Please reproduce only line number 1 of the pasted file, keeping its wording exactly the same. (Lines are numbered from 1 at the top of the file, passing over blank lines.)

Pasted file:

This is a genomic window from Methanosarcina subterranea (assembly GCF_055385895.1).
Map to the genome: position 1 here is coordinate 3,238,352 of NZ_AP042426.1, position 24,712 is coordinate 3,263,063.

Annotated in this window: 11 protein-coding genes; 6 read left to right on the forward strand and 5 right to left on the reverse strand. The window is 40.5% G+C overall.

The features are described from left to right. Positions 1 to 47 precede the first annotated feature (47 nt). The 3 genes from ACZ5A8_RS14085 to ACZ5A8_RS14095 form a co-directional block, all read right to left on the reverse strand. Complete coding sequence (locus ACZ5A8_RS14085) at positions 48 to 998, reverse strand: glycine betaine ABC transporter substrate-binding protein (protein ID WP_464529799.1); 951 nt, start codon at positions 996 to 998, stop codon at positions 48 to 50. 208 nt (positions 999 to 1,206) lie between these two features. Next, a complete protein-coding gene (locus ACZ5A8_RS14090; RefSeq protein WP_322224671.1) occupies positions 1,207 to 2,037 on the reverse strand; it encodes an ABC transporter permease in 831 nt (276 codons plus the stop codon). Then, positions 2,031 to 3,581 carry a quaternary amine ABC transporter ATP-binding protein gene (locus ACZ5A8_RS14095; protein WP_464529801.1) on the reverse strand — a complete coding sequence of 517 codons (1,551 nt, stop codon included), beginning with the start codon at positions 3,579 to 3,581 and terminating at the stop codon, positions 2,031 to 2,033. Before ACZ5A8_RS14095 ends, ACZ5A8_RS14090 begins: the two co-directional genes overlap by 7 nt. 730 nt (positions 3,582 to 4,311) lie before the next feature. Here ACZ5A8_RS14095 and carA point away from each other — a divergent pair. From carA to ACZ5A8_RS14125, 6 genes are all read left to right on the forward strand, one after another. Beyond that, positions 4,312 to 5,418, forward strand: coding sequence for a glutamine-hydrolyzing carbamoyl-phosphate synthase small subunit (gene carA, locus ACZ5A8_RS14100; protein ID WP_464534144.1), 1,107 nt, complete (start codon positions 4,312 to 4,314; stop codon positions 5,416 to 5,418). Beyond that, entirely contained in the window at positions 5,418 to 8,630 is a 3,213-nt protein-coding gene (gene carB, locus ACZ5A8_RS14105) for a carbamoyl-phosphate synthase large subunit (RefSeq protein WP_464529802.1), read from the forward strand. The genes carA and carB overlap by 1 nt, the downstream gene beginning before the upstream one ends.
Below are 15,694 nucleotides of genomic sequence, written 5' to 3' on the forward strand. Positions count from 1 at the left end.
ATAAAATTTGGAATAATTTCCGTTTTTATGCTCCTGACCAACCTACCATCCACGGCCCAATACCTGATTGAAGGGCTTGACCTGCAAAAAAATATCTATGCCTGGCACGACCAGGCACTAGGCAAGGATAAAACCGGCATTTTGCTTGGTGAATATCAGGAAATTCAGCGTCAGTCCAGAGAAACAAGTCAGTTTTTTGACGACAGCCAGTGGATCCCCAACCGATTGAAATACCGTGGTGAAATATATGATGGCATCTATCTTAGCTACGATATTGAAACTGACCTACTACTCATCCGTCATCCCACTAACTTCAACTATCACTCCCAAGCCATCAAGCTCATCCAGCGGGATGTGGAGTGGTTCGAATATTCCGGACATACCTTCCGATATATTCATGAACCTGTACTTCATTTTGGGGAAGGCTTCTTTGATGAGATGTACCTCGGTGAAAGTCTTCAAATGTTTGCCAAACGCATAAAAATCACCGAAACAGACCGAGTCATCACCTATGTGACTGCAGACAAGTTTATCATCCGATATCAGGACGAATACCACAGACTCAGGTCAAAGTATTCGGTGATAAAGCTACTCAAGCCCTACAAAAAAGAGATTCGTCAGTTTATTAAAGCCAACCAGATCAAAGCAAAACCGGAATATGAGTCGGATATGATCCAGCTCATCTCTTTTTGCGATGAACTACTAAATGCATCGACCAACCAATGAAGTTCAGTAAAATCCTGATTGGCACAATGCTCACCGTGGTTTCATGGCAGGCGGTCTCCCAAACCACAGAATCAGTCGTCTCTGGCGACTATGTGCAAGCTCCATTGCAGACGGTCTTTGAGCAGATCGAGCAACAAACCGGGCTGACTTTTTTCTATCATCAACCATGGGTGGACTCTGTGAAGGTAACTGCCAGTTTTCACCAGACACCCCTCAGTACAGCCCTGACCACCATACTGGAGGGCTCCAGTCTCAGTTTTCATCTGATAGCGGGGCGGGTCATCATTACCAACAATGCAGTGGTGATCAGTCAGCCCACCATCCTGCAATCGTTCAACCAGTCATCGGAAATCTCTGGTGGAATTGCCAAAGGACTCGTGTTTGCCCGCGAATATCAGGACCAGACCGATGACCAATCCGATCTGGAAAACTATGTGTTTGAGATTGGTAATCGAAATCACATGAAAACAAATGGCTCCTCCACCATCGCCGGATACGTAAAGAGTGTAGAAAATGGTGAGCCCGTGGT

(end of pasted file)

This is a genomic window from Methanosarcina subterranea (assembly GCF_055385895.1).